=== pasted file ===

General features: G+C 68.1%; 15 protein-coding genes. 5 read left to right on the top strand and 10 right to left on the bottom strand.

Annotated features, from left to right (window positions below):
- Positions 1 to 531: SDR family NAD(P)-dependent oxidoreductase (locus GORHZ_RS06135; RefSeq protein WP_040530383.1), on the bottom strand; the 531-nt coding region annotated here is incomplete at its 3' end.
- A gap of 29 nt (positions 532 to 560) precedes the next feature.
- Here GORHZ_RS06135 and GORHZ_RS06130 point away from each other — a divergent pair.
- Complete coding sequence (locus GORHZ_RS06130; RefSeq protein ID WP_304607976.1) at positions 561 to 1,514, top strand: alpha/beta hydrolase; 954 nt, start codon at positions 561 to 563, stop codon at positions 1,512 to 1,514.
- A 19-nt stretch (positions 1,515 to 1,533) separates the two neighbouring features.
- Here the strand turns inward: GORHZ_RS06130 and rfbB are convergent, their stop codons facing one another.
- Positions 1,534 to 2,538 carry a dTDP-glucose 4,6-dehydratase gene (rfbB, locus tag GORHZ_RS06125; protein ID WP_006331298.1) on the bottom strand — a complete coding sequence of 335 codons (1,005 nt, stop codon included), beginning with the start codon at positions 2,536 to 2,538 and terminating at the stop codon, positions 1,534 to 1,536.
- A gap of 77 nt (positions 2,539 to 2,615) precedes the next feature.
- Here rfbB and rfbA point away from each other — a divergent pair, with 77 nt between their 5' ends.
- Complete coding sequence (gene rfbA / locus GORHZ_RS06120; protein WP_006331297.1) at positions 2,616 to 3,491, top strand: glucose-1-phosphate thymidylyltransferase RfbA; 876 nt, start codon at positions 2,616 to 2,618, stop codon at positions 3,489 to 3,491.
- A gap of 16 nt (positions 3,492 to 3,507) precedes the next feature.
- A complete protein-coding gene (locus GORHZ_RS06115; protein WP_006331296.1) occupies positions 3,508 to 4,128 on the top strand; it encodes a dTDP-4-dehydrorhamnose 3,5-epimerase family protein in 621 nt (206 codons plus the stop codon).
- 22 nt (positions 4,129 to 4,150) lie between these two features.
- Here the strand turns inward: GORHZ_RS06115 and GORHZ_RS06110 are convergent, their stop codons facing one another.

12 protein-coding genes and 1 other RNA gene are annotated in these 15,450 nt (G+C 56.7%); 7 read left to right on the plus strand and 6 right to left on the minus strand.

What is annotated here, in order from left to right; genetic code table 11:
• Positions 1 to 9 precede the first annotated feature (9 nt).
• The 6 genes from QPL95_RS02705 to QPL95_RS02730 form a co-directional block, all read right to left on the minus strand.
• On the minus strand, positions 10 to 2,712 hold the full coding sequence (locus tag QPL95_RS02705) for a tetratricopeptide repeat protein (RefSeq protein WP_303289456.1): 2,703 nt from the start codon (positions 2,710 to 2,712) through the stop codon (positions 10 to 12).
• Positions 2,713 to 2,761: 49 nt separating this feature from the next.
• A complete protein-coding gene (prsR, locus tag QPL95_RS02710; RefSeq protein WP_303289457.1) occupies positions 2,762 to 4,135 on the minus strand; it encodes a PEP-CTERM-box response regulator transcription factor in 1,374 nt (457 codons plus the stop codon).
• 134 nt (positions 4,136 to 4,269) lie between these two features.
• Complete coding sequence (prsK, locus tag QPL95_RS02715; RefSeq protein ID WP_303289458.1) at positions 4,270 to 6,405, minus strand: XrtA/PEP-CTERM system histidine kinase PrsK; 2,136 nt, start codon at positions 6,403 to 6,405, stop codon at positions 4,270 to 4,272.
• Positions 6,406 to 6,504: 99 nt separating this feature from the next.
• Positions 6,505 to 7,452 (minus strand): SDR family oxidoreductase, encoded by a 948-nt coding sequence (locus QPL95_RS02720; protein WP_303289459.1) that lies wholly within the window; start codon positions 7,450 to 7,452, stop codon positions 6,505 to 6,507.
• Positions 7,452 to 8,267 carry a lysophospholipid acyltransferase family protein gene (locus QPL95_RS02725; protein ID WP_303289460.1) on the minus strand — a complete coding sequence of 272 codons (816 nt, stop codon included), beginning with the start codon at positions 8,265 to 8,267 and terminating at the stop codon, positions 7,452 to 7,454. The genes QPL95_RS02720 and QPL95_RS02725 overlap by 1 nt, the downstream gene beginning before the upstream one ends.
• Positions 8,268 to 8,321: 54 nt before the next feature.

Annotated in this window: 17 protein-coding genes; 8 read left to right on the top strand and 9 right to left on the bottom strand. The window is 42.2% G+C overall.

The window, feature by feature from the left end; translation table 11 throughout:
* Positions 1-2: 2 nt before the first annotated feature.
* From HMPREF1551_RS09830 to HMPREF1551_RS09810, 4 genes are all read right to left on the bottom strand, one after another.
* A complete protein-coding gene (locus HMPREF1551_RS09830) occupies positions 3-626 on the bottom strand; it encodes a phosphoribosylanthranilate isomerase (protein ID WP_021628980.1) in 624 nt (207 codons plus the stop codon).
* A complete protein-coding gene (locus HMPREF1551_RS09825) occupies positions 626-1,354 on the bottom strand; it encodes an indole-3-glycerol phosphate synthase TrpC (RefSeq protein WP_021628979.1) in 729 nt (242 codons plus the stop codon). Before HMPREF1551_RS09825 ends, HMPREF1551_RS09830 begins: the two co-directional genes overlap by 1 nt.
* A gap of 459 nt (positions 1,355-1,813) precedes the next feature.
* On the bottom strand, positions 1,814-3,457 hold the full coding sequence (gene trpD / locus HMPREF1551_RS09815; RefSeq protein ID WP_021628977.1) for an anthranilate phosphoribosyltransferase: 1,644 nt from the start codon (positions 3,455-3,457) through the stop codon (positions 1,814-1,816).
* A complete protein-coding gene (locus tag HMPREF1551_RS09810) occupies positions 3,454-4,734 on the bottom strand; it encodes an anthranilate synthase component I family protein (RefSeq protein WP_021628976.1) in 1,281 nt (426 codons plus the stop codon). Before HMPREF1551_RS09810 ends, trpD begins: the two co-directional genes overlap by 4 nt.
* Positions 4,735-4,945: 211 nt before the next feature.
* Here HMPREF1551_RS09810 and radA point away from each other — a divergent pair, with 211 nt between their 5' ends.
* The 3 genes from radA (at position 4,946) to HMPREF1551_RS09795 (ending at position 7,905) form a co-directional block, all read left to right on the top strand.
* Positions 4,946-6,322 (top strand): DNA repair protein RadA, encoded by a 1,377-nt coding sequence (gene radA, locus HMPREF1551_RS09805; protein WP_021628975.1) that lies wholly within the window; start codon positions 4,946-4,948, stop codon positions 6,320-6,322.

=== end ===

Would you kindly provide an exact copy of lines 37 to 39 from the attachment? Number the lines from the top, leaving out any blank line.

* On the bottom strand, positions 1,814-3,457 hold the full coding sequence (gene trpD / locus HMPREF1551_RS09815; RefSeq protein ID WP_021628977.1) for an anthranilate phosphoribosyltransferase: 1,644 nt from the start codon (positions 3,455-3,457) through the stop codon (positions 1,814-1,816).
* A complete protein-coding gene (locus tag HMPREF1551_RS09810) occupies positions 3,454-4,734 on the bottom strand; it encodes an anthranilate synthase component I family protein (RefSeq protein WP_021628976.1) in 1,281 nt (426 codons plus the stop codon). Before HMPREF1551_RS09810 ends, trpD begins: the two co-directional genes overlap by 4 nt.
* Positions 4,735-4,945: 211 nt before the next feature.